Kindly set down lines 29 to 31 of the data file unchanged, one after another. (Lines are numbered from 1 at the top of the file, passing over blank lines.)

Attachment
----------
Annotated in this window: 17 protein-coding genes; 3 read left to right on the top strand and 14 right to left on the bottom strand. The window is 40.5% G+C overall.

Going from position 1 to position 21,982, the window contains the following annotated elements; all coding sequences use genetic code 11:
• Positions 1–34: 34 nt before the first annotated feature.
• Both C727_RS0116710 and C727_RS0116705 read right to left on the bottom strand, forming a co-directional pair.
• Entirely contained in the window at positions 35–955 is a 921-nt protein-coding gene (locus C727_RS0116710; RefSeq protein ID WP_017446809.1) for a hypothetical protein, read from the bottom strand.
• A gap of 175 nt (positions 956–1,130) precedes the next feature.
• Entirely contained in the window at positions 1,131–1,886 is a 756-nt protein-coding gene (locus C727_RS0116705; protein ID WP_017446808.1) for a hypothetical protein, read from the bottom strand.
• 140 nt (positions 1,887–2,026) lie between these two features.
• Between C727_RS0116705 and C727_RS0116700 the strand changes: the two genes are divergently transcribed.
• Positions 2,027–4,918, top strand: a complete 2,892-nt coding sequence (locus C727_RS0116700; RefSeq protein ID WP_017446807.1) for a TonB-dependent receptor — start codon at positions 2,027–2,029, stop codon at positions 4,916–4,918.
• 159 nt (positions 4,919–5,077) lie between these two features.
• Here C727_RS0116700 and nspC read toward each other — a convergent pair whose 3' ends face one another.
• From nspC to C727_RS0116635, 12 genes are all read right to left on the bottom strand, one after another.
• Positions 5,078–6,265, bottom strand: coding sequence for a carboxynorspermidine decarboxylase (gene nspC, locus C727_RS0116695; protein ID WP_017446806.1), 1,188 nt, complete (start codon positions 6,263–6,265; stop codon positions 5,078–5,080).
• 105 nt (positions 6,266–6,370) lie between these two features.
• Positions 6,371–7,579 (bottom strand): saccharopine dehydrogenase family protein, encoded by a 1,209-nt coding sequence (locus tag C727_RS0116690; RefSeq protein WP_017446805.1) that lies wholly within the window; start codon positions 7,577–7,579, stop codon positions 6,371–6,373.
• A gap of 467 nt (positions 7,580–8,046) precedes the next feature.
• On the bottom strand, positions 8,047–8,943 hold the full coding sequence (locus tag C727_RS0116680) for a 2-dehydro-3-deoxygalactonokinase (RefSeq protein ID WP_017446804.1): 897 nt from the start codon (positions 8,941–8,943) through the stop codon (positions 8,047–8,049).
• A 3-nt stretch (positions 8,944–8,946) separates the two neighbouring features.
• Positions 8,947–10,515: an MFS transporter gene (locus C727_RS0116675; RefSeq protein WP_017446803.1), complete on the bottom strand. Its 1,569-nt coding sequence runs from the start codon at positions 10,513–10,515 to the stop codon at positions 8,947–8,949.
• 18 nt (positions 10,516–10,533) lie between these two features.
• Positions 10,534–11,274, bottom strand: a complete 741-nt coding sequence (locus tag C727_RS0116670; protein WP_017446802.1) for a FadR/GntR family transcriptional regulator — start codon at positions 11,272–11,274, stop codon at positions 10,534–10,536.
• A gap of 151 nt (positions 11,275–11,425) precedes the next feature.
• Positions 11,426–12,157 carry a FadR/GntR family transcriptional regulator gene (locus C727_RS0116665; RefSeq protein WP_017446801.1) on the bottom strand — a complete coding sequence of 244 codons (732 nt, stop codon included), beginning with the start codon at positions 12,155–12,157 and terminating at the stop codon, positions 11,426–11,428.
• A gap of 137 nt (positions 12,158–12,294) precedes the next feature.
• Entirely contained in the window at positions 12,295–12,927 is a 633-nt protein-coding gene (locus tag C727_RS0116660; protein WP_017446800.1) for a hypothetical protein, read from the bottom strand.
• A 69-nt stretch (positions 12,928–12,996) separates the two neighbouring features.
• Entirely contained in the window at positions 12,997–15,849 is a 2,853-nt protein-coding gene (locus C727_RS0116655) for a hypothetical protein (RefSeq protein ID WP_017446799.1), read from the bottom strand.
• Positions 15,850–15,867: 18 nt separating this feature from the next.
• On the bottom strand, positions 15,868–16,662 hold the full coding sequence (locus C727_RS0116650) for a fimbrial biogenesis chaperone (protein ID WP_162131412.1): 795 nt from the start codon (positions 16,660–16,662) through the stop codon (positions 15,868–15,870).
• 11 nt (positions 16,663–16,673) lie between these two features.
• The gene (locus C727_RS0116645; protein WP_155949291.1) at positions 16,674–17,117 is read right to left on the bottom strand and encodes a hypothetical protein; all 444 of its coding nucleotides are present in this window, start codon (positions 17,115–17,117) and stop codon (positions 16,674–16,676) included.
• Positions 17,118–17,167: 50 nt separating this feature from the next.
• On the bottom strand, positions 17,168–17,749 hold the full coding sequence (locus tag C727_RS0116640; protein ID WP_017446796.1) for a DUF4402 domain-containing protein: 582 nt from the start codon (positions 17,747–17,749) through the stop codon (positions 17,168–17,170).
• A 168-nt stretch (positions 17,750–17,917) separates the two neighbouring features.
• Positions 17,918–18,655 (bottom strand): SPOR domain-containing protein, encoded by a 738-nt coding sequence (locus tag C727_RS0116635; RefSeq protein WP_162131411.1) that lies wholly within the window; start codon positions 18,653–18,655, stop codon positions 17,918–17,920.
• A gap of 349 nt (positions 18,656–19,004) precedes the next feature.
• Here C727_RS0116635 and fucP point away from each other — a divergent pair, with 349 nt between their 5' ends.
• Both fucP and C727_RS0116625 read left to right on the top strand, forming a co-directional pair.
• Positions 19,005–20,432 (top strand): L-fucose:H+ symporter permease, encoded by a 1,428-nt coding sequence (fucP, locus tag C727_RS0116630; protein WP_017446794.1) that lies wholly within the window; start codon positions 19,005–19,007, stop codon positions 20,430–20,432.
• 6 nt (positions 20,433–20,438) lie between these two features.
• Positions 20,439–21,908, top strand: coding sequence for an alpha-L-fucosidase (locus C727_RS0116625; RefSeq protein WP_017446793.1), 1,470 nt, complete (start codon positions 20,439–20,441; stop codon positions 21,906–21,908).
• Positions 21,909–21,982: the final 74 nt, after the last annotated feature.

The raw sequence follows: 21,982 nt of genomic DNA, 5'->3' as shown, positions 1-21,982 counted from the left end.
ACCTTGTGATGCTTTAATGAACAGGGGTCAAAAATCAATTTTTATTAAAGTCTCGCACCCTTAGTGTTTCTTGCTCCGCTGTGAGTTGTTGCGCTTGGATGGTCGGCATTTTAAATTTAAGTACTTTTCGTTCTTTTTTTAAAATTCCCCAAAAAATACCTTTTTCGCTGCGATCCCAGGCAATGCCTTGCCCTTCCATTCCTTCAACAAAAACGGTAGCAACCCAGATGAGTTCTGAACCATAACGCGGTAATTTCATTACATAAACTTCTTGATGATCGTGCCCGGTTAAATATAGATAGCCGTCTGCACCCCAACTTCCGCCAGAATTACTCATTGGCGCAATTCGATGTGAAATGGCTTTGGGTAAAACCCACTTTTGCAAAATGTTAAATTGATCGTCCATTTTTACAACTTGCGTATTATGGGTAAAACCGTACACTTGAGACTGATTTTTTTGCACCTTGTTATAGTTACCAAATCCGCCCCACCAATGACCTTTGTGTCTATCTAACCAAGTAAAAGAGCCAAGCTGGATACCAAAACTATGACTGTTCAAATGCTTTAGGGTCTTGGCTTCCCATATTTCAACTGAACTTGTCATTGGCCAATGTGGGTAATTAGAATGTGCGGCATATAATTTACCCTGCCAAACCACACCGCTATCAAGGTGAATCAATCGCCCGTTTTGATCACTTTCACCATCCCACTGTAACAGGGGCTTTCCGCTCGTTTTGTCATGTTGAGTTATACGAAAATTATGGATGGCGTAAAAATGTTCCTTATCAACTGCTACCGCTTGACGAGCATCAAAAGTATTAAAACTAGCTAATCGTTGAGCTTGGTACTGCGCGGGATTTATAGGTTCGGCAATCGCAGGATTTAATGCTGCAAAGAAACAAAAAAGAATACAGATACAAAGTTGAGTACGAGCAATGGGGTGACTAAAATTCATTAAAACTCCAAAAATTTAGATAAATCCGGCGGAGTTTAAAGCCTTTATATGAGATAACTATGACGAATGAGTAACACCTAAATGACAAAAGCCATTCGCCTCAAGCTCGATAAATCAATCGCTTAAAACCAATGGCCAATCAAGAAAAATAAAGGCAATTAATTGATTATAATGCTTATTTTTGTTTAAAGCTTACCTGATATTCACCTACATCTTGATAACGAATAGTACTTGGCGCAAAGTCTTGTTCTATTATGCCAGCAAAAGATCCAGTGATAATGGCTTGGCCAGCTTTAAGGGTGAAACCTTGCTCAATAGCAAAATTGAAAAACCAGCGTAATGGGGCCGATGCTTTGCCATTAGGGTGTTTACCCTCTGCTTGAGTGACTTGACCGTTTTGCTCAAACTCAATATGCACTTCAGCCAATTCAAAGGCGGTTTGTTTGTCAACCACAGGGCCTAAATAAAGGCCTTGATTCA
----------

• Positions 15,850–15,867: 18 nt separating this feature from the next.
• On the bottom strand, positions 15,868–16,662 hold the full coding sequence (locus C727_RS0116650) for a fimbrial biogenesis chaperone (protein ID WP_162131412.1): 795 nt from the start codon (positions 16,660–16,662) through the stop codon (positions 15,868–15,870).
• 11 nt (positions 16,663–16,673) lie between these two features.